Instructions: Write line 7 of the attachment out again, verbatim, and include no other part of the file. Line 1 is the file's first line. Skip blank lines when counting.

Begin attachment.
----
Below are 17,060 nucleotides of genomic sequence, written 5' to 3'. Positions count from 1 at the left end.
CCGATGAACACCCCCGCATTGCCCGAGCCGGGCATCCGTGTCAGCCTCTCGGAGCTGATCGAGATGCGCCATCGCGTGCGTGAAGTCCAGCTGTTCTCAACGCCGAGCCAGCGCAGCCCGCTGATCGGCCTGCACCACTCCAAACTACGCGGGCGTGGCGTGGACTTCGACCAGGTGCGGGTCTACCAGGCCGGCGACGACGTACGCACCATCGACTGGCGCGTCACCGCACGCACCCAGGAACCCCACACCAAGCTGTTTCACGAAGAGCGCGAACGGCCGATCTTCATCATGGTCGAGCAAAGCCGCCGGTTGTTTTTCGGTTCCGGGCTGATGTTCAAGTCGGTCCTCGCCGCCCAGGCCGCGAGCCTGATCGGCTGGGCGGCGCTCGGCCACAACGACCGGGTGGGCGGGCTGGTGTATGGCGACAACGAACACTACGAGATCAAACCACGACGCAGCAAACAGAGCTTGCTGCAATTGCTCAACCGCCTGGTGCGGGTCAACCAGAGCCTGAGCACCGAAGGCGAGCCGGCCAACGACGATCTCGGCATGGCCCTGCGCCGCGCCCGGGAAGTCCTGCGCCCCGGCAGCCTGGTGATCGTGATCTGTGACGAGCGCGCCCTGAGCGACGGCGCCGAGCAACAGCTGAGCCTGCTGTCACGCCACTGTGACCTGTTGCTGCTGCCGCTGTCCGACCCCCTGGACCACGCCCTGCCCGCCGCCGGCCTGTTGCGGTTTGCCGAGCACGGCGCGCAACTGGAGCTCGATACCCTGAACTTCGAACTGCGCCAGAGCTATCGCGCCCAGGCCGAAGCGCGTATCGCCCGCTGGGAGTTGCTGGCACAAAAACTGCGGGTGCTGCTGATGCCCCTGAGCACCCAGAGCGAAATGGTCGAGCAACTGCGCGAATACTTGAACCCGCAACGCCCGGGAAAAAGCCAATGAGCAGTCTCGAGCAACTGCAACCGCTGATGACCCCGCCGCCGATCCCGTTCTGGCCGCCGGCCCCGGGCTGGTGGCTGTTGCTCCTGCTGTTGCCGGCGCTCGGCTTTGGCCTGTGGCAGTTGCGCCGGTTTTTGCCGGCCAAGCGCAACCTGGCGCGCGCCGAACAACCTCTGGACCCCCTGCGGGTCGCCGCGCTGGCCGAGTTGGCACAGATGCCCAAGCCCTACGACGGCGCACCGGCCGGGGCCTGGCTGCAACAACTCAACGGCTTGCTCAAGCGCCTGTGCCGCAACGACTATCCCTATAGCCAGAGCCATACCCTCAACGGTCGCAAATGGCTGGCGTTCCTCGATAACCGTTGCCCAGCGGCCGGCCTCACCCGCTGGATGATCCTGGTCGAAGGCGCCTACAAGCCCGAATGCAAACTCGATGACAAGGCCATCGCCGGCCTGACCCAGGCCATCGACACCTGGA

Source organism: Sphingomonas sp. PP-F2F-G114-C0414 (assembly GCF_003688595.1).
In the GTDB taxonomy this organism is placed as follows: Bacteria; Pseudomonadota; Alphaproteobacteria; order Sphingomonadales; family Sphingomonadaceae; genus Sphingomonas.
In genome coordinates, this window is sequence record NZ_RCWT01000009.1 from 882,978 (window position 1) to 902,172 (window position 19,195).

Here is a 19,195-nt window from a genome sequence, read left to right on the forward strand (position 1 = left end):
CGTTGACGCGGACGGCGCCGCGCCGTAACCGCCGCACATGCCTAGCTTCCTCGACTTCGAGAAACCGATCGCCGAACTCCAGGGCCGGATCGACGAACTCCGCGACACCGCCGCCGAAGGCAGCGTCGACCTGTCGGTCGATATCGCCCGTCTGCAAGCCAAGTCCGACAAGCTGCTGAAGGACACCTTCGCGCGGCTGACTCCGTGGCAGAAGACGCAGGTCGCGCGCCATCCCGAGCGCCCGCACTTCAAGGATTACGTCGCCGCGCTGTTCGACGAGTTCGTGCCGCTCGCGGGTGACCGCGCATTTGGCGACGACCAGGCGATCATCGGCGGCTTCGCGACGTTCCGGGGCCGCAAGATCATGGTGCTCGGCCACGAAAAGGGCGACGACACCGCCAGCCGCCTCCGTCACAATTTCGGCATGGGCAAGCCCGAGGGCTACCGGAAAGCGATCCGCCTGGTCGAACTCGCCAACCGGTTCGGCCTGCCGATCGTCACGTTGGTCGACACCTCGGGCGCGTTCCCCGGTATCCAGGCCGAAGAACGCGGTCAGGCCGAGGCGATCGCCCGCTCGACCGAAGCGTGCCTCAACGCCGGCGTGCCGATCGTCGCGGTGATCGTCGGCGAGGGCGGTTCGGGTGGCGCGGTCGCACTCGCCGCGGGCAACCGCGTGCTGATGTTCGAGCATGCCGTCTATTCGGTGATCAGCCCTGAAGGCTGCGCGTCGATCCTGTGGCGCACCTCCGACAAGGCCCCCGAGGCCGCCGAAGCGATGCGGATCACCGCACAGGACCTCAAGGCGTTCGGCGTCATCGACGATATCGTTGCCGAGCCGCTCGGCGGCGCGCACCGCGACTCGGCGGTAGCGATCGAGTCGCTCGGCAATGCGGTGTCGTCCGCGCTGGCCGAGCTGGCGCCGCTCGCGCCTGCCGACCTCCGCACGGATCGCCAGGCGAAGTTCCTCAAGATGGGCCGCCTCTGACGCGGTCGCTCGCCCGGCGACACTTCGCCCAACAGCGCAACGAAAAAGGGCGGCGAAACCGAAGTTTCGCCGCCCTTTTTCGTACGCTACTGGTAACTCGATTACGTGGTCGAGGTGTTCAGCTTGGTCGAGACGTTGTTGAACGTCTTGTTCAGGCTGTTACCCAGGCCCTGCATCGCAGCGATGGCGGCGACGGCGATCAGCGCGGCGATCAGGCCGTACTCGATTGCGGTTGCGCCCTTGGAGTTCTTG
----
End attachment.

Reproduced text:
CGTTGACGCGGACGGCGCCGCGCCGTAACCGCCGCACATGCCTAGCTTCCTCGACTTCGAGAAACCGATCGCCGAACTCCAGGGCCGGATCGACGAACTCCGCGACACCGCCGCCGAAGGCAGCGTCGACCTGTCGGTCGATATCGCCCGTCTGCAAGCCAAGTCCGACAAGCTGCTGAAGGACACCTTCGCGCGGCTGACTCCGTGGCAGAAGACGCAGGTCGCGCGCCATCCCGAGCGCCCGCACTTCAAGGATTACGTCGCCGCGCTGTTCGACGAGTTCGTGCCGCTCGCGGGTGACCGCGCATTTGGCGACGACCAGGCGATCATCGGCGGCTTCGCGACGTTCCGGGGCCGCAAGATCATGGTGCTCGGCCACGAAAAGGGCGACGACACCGCCAGCCGCCTCCGTCACAATTTCGGCATGGGCAAGCCCGAGGGCTACCGGAAAGCGATCCGCCTGGTCGAACTCGCCAACCGGTTCGGCCTGCCGATCGTCACGTTGGTCGACACCTCGGGCGCGTTCCCCGGTATCCAGGCCGAAGAACGCGGTCAGGCCGAGGCGATCGCCCGCTCGACCGAAGCGTGCCTCAACGCCGGCGTGCCGATCGTCGCGGTGATCGTCGGCGAGGGCGGTTCGGGTGGCGCGGTCGCACTCGCCGCGGGCAACCGCGTGCTGATGTTCGAGCATGCCGTCTATTCGGTGATCAGCCCTGAAGGCTGCGCGTCGATCCTGTGGCGCACCTCCGACAAGGCCCCCGAGGCCGCCGAAGCGATGCGGATCACCGCACAGGACCTCAAGGCGTTCGGCGTCATCGACGATATCGTTGCCGAGCCGCTCGGCGGCGCGCACCGCGACTCGGCGGTAGCGATCGAGTCGCTCGGCAATGCGGTGTCGTCCGCGCTGGCCGAGCTGGCGCCGCTCGCGCCTGCCGACCTCCGCACGGATCGCCAGGCGAAGTTCCTCAAGATGGGCCGCCTCTGACGCGGTCGCTCGCCCGGCGACACTTCGCCCAACAGCGCAACGAAAAAGGGCGGCGAAACCGAAGTTTCGCCGCCCTTTTTCGTACGCTACTGGTAACTCGATTACGTGGTCGAGGTGTTCAGCTTGGTCGAGACGTTGTTGAACGTCTTGTTCAGGCTGTTACCCAGGCCCTGCATCGCAGCGATGGCGGCGACGGCGATCAGCGCGGCGATCAGGCCGTACTCGATTGCGGTTGCGCCCTTGGAGTTCTTG